4. Shift your focus. Imagine you’re alone in the house with a refrigerator full of holiday leftovers. Just before you plunge your hand into a box of chocolates, or your fork into an apple pie, quickly shift your attention. Take your focus to something outside of yourself. It may be visual: look out the window at the snow, the clouds moving across the sky, the blush of sunset. Or it may be auditory–the sound of your children playing in the living room, a favorite song. Focusing on sensory input calms the mind, gets you back in your body and helps you stay present. It’s also a fast, simple way to break the chain.

5. Be happy now. We think once we get thin, or lower our blood pressure, or give up sugar once and for all, we’ll be happy. Most of the time, though, it’s the opposite: once you get happy, you’ll have a better chance of achieving your goals. A few years ago, a study found that happiness may breed success, rather than the other way around. The researchers suggested that happy people were more likely to seek out opportunities that would ensure their success. I believe happy people are more likely to stick to a way of eating that works for them, and less likely to eat from stress, depression or anxiety.

At any rate, there’s no point in delaying happiness, or loving your body and yourself, while you wait to achieve some possibly far-off goal. It’s all a process, and it may be a life-long one. Enjoy your holidays–and your life–in the meantime.

By Lisa Turner

Lisa Turner is a widely published food writer with five books on health and nutrition, and hundreds of magazine articles. In addition to writing books and magazine articles, Lisa combines 20 years of yoga, meditation and mindfulness practices to help her clients explore emotional issues behind their eating habits. Currently, she’s a faculty instructor at Bauman College of Culinary Arts and Nutrition in Boulder, Colorado, and hard at work on her next book. Visit her websites at and

Foods That Benefit Your Thyroid

Foods That Benefit Your Thyroid

Located above your windpipe is a small gland that affects virtually every organ system in your body. This includes your brain, heart, intestines, and the quality of your skin. Your thyroid gland and the hormone it produces, is the energy source that runs your body. When your thyroid gland is compromised your metabolism slows, you feel fatigued and cold, your concentration is off, your hair thins, you gain weight, and your skin becomes dry. It may be a small gland, but when it does not get the nutrients it needs there can be powerful repercussions.

Medical research has confirmed that iodine is responsible for the formation of the thyroid hormones T1, T2, T3, and T4. Without sufficient iodine, the thyroid can produce only limited amounts of these hormones. The best way to support your thyroid is to eat a balanced whole foods diet, one that includes iodine, which can be found in foods harvested from the sea: fish, shell fish and sea salt; but the best source of iodine are the sea vegetables, kelp, dulse, arame, and hijiki to name a few. Earl Mindell recommends using kelp in his book, Vitamin Bible for the Twenty-First Century. He writes that, “Kelp has a normalizing effect on the thyroid gland. In other words, thin people with thyroid trouble can gain weight by using kelp, and obese people can lose weight with it.”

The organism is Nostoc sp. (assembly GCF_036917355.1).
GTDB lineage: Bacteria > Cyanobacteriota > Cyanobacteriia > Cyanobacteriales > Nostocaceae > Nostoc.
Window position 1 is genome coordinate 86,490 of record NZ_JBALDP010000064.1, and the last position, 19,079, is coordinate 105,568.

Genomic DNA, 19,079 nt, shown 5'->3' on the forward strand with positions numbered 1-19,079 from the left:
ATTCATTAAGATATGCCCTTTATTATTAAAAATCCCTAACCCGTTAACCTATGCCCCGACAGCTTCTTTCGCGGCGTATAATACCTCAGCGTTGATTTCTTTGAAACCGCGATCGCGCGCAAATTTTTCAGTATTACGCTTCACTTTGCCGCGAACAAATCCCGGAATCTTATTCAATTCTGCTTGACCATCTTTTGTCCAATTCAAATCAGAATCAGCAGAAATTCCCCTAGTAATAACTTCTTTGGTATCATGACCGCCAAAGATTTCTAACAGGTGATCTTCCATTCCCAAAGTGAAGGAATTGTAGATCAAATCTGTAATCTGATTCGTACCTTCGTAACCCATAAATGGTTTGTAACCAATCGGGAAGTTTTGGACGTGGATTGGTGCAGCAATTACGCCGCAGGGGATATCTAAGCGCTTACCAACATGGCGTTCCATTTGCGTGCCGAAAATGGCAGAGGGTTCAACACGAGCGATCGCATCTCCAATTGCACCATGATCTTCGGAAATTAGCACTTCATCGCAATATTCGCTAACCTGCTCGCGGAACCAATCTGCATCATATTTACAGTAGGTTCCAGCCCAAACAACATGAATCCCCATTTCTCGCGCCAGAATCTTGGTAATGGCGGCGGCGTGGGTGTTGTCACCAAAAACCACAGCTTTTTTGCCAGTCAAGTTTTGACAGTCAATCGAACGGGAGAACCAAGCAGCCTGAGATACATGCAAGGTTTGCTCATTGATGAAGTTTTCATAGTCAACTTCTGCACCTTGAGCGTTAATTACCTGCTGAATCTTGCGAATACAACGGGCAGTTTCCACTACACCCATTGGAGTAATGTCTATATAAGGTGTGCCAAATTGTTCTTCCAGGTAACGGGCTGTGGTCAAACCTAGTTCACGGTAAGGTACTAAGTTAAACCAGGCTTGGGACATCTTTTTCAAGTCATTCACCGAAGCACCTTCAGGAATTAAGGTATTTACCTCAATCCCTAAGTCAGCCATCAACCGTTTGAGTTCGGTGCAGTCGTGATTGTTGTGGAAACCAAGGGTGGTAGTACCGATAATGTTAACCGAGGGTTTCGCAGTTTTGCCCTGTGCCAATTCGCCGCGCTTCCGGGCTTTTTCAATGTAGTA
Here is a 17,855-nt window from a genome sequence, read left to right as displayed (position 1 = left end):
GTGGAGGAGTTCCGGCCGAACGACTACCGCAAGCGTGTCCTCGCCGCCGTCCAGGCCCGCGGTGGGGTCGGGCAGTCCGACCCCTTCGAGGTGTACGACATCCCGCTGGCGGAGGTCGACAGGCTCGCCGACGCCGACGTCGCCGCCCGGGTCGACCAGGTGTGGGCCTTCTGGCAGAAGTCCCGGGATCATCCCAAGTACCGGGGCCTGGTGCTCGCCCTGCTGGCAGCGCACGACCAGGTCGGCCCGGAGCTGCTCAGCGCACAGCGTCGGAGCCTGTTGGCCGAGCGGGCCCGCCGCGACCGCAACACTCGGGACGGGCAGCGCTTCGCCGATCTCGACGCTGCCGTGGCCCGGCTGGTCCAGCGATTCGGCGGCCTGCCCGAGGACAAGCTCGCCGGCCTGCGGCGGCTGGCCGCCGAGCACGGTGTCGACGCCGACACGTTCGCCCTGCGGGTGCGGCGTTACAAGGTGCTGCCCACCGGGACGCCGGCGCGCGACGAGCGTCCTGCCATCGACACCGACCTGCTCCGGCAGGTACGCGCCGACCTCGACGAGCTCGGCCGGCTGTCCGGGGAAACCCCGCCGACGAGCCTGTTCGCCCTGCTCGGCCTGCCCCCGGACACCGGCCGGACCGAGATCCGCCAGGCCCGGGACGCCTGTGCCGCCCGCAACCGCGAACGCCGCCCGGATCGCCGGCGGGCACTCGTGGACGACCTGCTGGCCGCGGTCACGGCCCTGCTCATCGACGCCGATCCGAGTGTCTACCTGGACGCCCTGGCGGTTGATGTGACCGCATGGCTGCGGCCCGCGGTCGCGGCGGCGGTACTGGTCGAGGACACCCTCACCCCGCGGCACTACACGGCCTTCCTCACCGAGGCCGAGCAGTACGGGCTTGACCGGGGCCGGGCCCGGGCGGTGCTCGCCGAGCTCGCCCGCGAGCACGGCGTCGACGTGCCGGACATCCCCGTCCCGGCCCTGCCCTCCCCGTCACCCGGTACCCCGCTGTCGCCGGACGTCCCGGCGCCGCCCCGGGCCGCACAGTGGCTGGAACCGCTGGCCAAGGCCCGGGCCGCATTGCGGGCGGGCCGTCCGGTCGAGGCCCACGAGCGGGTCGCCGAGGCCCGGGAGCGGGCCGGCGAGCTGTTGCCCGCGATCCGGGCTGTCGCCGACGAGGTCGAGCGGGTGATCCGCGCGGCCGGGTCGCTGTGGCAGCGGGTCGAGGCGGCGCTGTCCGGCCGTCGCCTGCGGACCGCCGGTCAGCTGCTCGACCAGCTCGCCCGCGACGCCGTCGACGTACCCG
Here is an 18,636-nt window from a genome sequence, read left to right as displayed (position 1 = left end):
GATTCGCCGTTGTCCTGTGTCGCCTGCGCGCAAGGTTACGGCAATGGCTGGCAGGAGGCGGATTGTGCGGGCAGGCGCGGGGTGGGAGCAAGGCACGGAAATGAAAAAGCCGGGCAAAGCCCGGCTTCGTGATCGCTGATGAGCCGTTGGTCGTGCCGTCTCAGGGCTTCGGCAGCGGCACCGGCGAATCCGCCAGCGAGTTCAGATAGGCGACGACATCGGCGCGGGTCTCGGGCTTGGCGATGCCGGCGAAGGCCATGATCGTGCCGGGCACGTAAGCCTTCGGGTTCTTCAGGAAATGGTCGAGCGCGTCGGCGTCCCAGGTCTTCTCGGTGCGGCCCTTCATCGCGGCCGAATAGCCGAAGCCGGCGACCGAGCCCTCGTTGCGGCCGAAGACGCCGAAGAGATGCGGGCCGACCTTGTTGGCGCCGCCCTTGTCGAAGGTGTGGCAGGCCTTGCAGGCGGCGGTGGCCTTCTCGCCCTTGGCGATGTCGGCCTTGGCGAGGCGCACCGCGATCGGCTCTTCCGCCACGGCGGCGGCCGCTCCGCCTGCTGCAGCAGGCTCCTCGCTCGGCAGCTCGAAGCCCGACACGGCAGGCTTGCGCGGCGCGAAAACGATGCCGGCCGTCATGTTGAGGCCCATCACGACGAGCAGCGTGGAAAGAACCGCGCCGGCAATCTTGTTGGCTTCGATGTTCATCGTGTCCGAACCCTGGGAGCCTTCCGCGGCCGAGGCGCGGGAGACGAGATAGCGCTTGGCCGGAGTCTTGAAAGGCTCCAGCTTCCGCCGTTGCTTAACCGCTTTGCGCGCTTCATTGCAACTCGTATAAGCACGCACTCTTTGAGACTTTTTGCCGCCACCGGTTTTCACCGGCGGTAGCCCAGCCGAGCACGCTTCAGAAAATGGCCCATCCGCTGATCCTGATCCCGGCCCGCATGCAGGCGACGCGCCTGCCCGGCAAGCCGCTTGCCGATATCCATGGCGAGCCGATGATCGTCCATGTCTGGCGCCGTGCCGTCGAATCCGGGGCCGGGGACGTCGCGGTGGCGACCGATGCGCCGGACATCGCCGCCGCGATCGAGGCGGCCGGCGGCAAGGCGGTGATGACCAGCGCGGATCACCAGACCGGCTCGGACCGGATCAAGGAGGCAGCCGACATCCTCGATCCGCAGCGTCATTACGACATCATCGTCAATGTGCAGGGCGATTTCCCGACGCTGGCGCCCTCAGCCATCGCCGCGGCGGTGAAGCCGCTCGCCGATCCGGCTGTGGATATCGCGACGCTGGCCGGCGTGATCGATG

An excess of iodine in ones diet can be as detrimental as not getting enough iodine, cautions Anne Marie Colbin, author of  Food and Healing. “Considering that we are already ingesting large qualities of this mineral because of its presence in fertilizers and table salt, the situation (your iodine level) definitely bears watching.”

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Your thyroid gland also requires the amino acid, tyrosine, which is found in:

  • Meat
  • Dairy
  • Almonds
  • Avocado
  • Eggs
  • Bananas

Other nutrients needed by the thyroid include:
Selenium: whole grains, tuna, herring, wheat germ, sesame seeds, Brazil nuts.
Zinc: pumpkin seeds, sunflower seeds, seafood, organ meats, eggs, beans, whole grains, mushrooms, soybeans, wheat germ.
Copper: beets, molasses, beans, whole grains, nuts, seafood, raisins.
Manganese: nuts, seeds, whole grains, seaweed, leafy greens, legumes, egg yolk, pineapples.
B vitamins: shellfish, meat, fish, poultry, eggs, cheese.
Vitamins A: carrots, sweet potatoes, broccoli, dark leafy greens, eggs, yogurt, kefir, fish oils.
Vitamin C: berries, fruit, green vegetables, broccoli, tomatoes.
Vitamin D: salmon, fatty fish, eggs, sunshine, fish oils.
Vitamin E: nuts, seeds, eggs, organ meats, whole grains, wheat germ, molasses, sweet potatoes, leafy greens.

(Leesa recommends supplementing your diet with Chews4Health.  Chews4Health contains 4 varieties of sea vegetables – Dulse, Kelp, Bladderwack, and Nori along with Goji, Acai, Mangosteen, Noni, B-12, Resveratrol, Folic Acid, Alpha Lipoic Acid, Pomegranate, Blueberry, Cranberry, Raspberry to create an all powerful antioxidant blend that tastes delicious!

Be sure to include the Omega-3 Essential Fatty Acids in your diet in the form of flax and/or fish oils. Eating sufficient protein with each meal will help improve and normalize your metabolism, and this can aid in normalizing your thyroid function. It is important to note that protein is needed to transport thyroid hormone through the bloodstream to all your tissues.

Thyroid Blockers

  • The over abundance of polyunsaturated oils in the standard American diet can interfere with thyroid function.
  • Unsaturated oils block thyroid secretion and can inhibit thyroid hormones’ movement through the circulatory system.
  • Fluoride found in toothpaste and city water can leech iodine from the body.
  • The heavy metal mercury can displace selenium, a nutrient necessary for the critical conversion of thyroid hormone T4 to T3.

by Delia Quigley

Delia Quigley is the Director of StillPoint Schoolhouse, where she teaches a holistic lifestyle based on her 28 years of study, experience and practice. She is the creator of the Body Rejuvenation Cleanse, Cooking the Basics, and Broken Bodies Yoga. Delia’s credentials include author, holistic health counselor, natural foods chef, yoga instructor, energy therapist and public speaker. Follow Delia’s blogs: and To view her website go to